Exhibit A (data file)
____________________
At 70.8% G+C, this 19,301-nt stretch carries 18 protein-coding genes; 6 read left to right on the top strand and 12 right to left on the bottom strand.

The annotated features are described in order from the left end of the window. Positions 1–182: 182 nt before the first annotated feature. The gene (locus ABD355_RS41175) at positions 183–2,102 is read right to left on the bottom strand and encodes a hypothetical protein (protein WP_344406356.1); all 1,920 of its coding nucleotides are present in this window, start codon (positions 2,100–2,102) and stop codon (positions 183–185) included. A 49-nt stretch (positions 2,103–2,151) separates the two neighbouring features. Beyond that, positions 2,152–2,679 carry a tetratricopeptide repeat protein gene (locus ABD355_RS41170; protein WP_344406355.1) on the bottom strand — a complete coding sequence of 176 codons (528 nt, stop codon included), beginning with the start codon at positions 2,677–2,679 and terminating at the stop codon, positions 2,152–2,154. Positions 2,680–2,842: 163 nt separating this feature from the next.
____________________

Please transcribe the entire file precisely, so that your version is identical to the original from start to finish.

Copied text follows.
At 70.8% G+C, this 19,301-nt stretch carries 18 protein-coding genes; 6 read left to right on the top strand and 12 right to left on the bottom strand.

The annotated features are described in order from the left end of the window. Positions 1–182: 182 nt before the first annotated feature. The gene (locus ABD355_RS41175) at positions 183–2,102 is read right to left on the bottom strand and encodes a hypothetical protein (protein WP_344406356.1); all 1,920 of its coding nucleotides are present in this window, start codon (positions 2,100–2,102) and stop codon (positions 183–185) included. A 49-nt stretch (positions 2,103–2,151) separates the two neighbouring features. Beyond that, positions 2,152–2,679 carry a tetratricopeptide repeat protein gene (locus ABD355_RS41170; protein WP_344406355.1) on the bottom strand — a complete coding sequence of 176 codons (528 nt, stop codon included), beginning with the start codon at positions 2,677–2,679 and terminating at the stop codon, positions 2,152–2,154. Positions 2,680–2,842: 163 nt separating this feature from the next.